Under the new law, a supplier cannot stop (or threaten to stop) supplying a company solely because the company is going through an insolvency or restructuring procedure. Also, a supplier cannot require pre-insolvency debts to be paid as a condition of fulfilling further orders.

It’s a welcome move, designed to prevent problems with suppliers from jeopardising companies’ rescue plans.

Suspension of wrongful trading rules

Wrongful trading describes the situation where directors continued to trade when:

  • they knew or ought to have known that there was no reasonable prospect of avoiding insolvent liquidation, and where…
  • they did not take “every step with a view to minimising the potential loss to the company’s creditors”.

Ordinarily, directors found guilty of unlawful trading can be held personally liable for the company’s debts from the point in time when they knew the company was effectively insolvent.

The new Act temporarily suspends this provision. The court will assume that the director is not responsible for any worsening of the financial position of the company or its creditors that occurs during the period from 1 March 2020 until 30 September 2020 (there is also scope for the government to extend this period if it sees fit).

Uncertainty is a fact of life at present, with trading conditions potentially looking very different from one week to the next. This measure potentially gives directors greater scope to continue to operate while they seek to understand and react to what’s happening on the ground, without the risk of being held personally liable for any worsening of the company’s financial position.

Temporary prohibition on winding up petitions

If a creditor is owed £750 or more and can prove that the company cannot pay, that creditor can apply to the court to close (i.e. ‘wind up’) the company. It’s meant to be a route to go down when other methods have failed. Trouble is, some creditors often treat it as a routine debt collection tool, to be threatened or applied for at even the slightest hint of a payment problem!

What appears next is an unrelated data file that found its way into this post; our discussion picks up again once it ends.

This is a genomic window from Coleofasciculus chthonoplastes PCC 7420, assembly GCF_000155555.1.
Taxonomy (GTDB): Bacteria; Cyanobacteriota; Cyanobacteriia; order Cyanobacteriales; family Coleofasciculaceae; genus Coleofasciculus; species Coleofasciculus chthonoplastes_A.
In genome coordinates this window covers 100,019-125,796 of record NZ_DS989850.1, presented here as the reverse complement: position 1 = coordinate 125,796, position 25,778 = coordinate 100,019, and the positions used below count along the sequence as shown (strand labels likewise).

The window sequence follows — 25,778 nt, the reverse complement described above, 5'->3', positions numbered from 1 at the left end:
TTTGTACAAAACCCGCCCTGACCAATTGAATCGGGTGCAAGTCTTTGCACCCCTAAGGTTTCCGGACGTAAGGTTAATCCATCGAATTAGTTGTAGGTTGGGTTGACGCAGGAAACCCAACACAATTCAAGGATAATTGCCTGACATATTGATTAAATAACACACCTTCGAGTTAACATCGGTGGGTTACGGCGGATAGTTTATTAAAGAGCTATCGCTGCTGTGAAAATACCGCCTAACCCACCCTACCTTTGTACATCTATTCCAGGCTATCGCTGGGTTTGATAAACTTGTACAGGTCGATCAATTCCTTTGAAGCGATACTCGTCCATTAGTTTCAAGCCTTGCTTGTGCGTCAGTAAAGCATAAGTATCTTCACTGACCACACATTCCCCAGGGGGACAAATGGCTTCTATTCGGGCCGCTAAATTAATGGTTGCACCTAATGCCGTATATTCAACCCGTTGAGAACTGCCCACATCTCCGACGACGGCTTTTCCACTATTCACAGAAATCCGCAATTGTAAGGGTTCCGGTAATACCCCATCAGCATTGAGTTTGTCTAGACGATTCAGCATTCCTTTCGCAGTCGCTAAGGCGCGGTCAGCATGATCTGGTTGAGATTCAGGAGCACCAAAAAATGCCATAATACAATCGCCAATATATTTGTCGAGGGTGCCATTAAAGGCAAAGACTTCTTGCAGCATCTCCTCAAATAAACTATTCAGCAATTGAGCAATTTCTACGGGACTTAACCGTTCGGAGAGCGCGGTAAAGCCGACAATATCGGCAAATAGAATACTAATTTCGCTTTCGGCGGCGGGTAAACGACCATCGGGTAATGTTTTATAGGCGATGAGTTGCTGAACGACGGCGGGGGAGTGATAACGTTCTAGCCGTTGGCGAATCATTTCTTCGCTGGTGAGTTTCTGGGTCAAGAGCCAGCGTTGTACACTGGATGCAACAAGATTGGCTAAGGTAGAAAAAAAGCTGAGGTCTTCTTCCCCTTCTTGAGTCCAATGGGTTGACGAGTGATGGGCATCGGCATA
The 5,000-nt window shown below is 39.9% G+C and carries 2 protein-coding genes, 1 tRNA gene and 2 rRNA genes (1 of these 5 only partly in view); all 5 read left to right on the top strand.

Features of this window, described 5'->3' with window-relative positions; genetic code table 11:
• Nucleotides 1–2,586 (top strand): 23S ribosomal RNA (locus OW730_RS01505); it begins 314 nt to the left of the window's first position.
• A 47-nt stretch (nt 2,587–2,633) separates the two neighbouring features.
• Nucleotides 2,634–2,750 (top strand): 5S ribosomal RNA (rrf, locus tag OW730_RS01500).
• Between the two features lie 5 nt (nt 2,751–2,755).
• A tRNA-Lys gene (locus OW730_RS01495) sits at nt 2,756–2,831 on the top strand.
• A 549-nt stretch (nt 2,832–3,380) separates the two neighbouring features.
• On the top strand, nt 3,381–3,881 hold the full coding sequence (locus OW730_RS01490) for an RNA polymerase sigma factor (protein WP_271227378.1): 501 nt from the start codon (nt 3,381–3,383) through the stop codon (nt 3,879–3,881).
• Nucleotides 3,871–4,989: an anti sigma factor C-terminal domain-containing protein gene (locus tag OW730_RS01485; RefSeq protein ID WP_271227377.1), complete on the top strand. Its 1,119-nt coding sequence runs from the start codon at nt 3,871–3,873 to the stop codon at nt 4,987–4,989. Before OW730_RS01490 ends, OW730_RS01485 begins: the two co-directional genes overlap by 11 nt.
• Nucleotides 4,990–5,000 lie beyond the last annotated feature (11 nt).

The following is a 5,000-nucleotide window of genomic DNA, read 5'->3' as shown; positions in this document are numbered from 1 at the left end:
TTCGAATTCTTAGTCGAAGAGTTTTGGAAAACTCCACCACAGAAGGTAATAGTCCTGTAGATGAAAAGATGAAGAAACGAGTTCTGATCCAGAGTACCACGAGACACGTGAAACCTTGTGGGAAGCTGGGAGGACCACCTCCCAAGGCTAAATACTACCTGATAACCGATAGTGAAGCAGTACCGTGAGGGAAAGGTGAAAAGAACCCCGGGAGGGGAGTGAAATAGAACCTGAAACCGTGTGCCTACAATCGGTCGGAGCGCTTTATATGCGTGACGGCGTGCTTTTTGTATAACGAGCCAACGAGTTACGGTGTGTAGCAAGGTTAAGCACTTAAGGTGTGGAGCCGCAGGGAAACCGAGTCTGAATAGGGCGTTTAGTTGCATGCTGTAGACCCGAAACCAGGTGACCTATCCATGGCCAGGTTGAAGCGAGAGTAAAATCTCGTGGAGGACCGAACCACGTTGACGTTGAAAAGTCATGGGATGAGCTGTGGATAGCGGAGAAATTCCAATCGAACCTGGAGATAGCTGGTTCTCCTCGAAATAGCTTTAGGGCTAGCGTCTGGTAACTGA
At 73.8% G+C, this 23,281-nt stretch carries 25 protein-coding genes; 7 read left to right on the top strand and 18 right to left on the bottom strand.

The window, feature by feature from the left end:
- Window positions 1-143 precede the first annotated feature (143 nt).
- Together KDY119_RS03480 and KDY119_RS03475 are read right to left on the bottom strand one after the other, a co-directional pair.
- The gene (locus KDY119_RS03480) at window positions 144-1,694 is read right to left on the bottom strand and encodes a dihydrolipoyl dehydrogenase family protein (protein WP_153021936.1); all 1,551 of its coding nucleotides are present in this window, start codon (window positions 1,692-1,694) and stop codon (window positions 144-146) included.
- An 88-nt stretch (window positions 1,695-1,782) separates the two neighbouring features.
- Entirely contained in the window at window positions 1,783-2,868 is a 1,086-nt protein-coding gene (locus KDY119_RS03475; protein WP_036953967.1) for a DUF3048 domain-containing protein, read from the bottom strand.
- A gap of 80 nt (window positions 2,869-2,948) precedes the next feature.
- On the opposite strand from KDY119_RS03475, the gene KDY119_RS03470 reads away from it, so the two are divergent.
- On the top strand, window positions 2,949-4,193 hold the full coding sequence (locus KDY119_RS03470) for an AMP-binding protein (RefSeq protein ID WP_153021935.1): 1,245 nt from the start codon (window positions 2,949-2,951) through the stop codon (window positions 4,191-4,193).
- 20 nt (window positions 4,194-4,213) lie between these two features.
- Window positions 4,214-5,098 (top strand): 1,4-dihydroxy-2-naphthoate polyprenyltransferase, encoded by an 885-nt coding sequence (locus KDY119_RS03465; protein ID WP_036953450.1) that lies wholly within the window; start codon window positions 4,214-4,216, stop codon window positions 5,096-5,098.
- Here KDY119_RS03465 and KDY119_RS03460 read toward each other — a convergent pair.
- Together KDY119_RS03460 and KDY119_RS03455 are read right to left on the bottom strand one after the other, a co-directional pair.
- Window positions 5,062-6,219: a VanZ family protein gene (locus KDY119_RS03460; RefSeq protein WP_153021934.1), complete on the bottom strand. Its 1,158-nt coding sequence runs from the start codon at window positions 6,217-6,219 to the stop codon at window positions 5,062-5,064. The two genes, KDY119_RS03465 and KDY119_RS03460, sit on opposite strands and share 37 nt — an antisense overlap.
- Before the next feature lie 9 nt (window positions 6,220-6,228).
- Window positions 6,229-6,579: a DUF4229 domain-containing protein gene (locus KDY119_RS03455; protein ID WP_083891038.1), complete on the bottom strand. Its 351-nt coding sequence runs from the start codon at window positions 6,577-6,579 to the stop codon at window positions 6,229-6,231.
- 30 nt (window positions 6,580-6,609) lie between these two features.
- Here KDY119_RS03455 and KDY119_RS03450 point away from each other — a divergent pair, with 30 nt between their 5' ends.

Under the new Act, creditors are prohibited from presenting a winding up petition on the basis of an unsatisfied demand between 27 April 2020 and 30 September 2020 unless the creditor has reasonable grounds for believing that:

i) coronavirus has NOT had a financial effect on the company, or

ii) the company would have been unable to pay its debts even if coronavirus had not had a financial effect on it.

The measure is designed to prevent creditors aggressively pursuing a winding up order instead of seeking to reach an agreement with the other party.

Taken as a whole, the measures in the Act go some way in widening the options available to struggling companies. That said, what they do NOT provide is a ‘free pass’ to avoid creditor action until coronavirus is over.

If your company is experiencing financial problems, it’s vital to seek professional guidance at the earliest possible stage – and while all possible options are on the table. Working with insolvency practitioners, solicitors and other professionals, North London accountants MJH Accountancy are on hand to provide whatever help you need to get through difficult times. This can include (but is not limited to) helping to create revised business plans and forecasts, preparing paperwork in support of loan applications, as well as assistance with business restructuring.

For an informal chat, speak to us today.